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Study Shows Natural Gas Grants Boost Economy in Texas Triangle

On Monday, the University of Texas at San Antonio Institute for Economic Development released a study showing that three State grants to support natural gas programs generated $128 million in economic impact, generated $79.1 million in gross state product and supported 927 full-time jobs in 2014. The three grants, totaling $52.9 million, generated that impact by supporting the construction of new natural gas fueling stations and the adoption of natural gas vehicles.

The Texas Commission on Environmental Quality (TCEQ) administered the three grants: the Clean Transportation Triangle (CTT), the Alternative Fueling Facilities Program (AFFP) and the Texas Natural Gas Vehicle Program (TNGVP). The CTT and AFFP encourage the building of natural gas fueling infrastructure to connect Dallas/Fort Worth, San Antonio, Austin, and Houston—the Texas Triangle—and to support fleets and other drivers of alternative fuel vehicles. The Texas Natural Gas Vehicle Program (TNGVP) enables companies that own or operate heavy/medium duty motor vehicles to repower those vehicles with a natural gas engine, or replace those vehicles with natural gas vehicles. The CTT and AFFP grants totaled nearly $21 million and supported 54 natural gas station applicants from 2012 to 2014. The TNGVP grants totaled $32 million and supported 618 NGV purchases and four vehicle conversations for 50 applicants from 2012 to 2014.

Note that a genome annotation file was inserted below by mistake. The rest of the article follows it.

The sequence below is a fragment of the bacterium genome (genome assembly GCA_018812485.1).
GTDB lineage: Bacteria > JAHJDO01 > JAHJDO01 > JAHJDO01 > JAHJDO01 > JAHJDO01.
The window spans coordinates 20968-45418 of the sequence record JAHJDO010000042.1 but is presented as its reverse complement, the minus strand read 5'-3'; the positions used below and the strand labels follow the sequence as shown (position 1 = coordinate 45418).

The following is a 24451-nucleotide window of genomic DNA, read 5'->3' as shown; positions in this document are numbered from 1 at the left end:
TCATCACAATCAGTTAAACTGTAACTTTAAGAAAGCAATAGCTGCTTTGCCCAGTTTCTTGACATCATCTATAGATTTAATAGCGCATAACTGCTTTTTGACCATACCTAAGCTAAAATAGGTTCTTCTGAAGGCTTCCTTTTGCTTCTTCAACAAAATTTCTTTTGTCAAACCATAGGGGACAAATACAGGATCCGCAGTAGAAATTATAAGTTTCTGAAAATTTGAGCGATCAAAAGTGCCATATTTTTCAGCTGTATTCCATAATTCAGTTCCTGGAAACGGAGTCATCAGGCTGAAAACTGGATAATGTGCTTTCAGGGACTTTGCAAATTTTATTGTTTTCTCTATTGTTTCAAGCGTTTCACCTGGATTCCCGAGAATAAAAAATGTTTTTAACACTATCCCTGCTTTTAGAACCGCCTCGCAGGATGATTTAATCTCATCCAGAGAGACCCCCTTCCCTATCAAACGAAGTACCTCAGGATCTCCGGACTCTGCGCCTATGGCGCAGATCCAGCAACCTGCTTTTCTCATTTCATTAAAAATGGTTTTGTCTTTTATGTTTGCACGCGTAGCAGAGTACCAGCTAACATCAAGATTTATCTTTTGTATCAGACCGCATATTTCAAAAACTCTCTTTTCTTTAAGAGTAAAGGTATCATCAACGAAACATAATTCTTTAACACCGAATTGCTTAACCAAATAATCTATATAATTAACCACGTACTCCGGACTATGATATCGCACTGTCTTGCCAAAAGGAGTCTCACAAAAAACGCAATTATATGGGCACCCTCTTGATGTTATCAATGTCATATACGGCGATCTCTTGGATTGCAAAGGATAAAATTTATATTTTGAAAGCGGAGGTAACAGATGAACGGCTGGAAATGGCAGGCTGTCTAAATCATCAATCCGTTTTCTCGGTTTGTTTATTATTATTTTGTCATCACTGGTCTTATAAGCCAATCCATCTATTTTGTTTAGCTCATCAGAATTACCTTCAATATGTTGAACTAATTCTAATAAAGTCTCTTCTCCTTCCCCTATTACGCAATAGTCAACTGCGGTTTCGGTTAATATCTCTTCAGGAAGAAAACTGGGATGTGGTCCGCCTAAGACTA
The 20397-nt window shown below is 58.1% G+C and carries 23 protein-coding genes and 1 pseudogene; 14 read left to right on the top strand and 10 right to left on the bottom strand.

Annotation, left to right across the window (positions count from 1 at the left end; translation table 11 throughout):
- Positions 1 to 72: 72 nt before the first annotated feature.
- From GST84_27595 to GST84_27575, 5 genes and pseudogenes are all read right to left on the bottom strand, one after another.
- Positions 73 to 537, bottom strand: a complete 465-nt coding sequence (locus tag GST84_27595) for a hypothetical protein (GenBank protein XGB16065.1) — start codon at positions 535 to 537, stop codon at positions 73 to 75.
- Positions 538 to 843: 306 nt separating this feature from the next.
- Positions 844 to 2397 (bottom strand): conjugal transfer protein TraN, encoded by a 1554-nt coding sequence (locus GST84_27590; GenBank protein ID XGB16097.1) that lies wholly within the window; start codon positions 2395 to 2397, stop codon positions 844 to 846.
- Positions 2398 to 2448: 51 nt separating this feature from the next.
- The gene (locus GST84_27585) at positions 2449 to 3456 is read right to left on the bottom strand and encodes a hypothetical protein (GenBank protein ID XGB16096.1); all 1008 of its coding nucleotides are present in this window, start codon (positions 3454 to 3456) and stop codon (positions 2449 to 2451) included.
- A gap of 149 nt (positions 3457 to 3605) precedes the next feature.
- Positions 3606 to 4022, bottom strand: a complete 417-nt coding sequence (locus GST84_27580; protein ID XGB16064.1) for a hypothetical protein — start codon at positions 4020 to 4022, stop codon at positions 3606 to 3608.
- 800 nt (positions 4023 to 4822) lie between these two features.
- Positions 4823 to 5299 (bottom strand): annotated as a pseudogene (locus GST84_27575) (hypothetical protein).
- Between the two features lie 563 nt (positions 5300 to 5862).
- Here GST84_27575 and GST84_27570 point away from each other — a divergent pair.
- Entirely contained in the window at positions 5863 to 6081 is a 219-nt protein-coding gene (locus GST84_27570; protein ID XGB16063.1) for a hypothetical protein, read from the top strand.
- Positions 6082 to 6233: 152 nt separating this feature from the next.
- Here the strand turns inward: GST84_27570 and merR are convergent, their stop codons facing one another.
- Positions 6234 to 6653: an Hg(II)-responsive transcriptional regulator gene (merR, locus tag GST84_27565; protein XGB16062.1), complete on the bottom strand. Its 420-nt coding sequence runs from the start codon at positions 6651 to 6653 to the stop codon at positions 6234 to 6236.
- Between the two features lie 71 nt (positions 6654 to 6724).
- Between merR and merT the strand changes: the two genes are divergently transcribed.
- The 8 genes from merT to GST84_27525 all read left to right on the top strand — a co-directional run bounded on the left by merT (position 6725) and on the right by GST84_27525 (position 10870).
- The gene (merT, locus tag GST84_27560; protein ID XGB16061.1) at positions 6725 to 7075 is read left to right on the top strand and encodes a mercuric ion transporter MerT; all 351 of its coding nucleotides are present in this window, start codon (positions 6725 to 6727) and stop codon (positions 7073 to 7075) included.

UTSA economists predict that the impact of the three grants will skyrocket in 2018, generating $484 million in total economic output, $302 million gross state product, and 3,076 full-time jobs. Economic Impacts of Natural Gas Fueling Station Infrastructure and Vehicle Conversions in the Texas Clean Transportation Triangle was prepared by the Center for Community and Business Research at the UTSA Institute for Economic Development. The research was supported with funding from America’s Natural Gas Alliance (ANGA).